Recently, several of my favorite bloggers have quit–or disappeared completely–from the blogosphere. Dr. Flea, Fat Doctor, Miss Snark, among others. (No point in giving you links to the first two. Dr. Flea’s blog has completely disappeared and Fat Doctor’s is by invitation only.)

Miss Snark said she is quitting because she is “done.” She’s answered all the questions she wants to answer and she’s just done. That, I understand. (Speaking of which, I have about 10 questions in my queue and I swear I will get to them. I swear! First I have to finish shoveling mulch. I hate mulching.)

Dr. Flea was in the midst (apparently) of a malpractice suit and I bet his lawyer found out about his blog and said, “you better take that darn thing down right now!”

But, Fat Doctor (and several other medical bloggers) were “outed” by co-workers. Dr. J makes a comment on Dr. Couz’s blog about Dr. Flea:

It’s an interesting situation, and in some ways makes me glad that my blog has always been non-anonymous. I don’t think there’s anything wrong with anon. blogs, but having my picture at the top of my blog for all to see has certainly curtailed any prediliction I might have to rant, and has forced my blog in other (I hope interesting) directions.

From time to time I do see things in the medical blogs that make me wonder about maintainance of confidentiality, but overall I think that most people’s blogs are thoughtful and sensitive. It’s troubling that they seem to be an endangered species….

This is something I think about. I blog anonymously–theoretically. If you suspected Evil HR Lady was actually, well, me, it would be pretty easy to confirm. I’ve left enough clues, as well as pictures of the backs (and casts) of various family members. So, why am I anonymous?

I work for a large company. They don’t have a clear blogging policy. They do have a policy that the only people that can speak for the company are the Public Relations people. I agree with this policy, by the way. I don’t speak for my company. I am not their representative and I certainly don’t know the ins and outs of what is going on in the business as a whole. I understand my role very well, but I know my limits.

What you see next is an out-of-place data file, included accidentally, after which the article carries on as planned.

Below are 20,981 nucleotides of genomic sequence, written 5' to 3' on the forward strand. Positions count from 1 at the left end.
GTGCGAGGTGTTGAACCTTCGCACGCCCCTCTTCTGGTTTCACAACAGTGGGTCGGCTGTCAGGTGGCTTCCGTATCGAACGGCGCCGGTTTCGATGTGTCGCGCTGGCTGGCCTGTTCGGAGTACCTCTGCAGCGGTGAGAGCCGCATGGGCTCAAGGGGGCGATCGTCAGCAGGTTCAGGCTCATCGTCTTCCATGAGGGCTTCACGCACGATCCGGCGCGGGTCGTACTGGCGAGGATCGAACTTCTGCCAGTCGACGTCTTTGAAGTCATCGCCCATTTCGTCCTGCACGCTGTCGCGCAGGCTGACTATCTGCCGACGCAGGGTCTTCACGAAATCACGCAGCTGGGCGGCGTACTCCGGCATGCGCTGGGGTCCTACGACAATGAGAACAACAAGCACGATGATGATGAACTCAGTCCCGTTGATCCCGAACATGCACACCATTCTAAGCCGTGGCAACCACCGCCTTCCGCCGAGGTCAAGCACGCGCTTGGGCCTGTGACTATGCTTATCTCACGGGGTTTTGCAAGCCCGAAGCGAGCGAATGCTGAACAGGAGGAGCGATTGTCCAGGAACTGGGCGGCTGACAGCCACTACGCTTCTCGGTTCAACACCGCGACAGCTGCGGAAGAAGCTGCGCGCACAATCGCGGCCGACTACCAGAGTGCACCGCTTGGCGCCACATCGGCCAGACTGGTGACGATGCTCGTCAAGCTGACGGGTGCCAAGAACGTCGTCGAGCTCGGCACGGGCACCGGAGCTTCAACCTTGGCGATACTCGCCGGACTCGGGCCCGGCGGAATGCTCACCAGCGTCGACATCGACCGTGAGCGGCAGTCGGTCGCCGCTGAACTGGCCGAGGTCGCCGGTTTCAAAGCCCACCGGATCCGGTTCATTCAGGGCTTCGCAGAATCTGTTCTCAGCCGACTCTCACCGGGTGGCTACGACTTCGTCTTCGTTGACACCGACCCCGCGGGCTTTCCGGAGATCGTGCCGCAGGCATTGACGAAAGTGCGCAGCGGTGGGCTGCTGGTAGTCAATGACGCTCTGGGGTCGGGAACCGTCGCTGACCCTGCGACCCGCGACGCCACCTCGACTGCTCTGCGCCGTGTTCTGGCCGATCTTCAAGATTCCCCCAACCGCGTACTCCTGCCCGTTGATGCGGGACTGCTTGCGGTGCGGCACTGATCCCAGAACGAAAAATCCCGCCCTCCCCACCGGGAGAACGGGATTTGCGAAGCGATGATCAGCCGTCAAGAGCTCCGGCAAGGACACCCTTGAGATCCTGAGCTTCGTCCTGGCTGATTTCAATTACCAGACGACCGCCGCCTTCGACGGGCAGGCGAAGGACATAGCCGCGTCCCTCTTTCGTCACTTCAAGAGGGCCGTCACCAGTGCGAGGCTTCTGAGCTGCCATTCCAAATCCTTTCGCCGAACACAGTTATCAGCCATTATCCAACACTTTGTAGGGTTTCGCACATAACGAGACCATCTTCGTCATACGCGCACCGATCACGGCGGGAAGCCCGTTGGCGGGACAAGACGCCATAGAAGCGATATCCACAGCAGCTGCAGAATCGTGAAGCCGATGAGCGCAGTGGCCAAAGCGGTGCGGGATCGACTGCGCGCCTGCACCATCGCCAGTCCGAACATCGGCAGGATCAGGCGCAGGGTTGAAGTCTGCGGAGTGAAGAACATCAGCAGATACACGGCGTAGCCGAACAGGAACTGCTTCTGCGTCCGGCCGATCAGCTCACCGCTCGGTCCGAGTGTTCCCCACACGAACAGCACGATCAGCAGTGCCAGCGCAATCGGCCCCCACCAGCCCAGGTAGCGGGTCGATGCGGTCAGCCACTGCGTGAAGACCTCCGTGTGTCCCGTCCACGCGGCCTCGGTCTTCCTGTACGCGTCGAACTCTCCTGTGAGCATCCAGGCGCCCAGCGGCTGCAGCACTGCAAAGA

But, should I keep my real name out of the fray? I could certainly blog under my name without mentioning the company I work for. That would keep me from breaking the Public Relations only rule. But, I don’t.

Does this inhibit me or make me more free? I don’t know. Most of my fellow HR bloggers do so under their (presumably) real names. They talk about stories from work. Does it keep them more honest, knowing that the person they are talking about could easily find them? For instance, Lisa writes about interactions with her union leaders. She speaks very positively in this post. Does her knowledge that he could find this post make her think about every word she writes?

I admit, when I wrote this post about an interaction with my boss, I thought, “good thing I’m anonymous!”

But, like my friends, the med bloggers, I could be exposed. A couple of people at work know about my blog. So, I’ve thought about this post and decided, even if I had my name on it, I’d say the same thing. I believe in what I wrote. I even had a disclaimer about making myself sound better than I did in the actual meeting.

But, I’m still anonymous and intend to stay that way for the time being. If I’m outed, though, I won’t stop blogging. I’ll just blog about the jerks who outed me. (Just kidding! I love everyone who takes the time to read this blog. Big hugs all around!)

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10 thoughts on “Blogging Policy

  1. There are pluses and minuses to blogging anon.

    I think the biggest anon feature is not so much having your co-workers find out,(like you said, you probably wouldn’t change much in your writing) it is keeping a healthy distantance from netkooks.

    Those people that are a little off, and become grudges against your blog.

    I remember you having a guy that was a little feaky here once. Sometimes it’s just a pet peeve issue for some netkooks. Nothing to do with the blogger directly. But it is nice still to make sure they don’t get too close.

  2. I believe that anon or not, we should all adopt the “if you wouldn’t say it to their face…” rule. If you state an opinion about a policy, culture or person, you had better be prepared to back it up… possibly with your job on the line! Ah, aint the this little game we play FUN???!

  3. She said–Ah yes, the HR is full of liars and you are communist guy. I wonder where he went.

    Patrick–I agree. That should always be the rule. Make sure you believe in what you say.

  4. Let me think about that. I started anonymous and then changed. Now you have my wheels turning you Evil one!

  5. Lisa–that’s why I’m evil! It’s not just my penchant for shiny new employee handbooks and my desire for excessive paperwork!

  6. Being anonymous gives you added credibility—we assume that you’re saying stuff you couldn’t say if you weren’t anonymous. We feel we’re getting special “insider information.” So that by itself is a good reason to remain anon!

  7. Working girl–interesting point. I do try to give good “insider” information.

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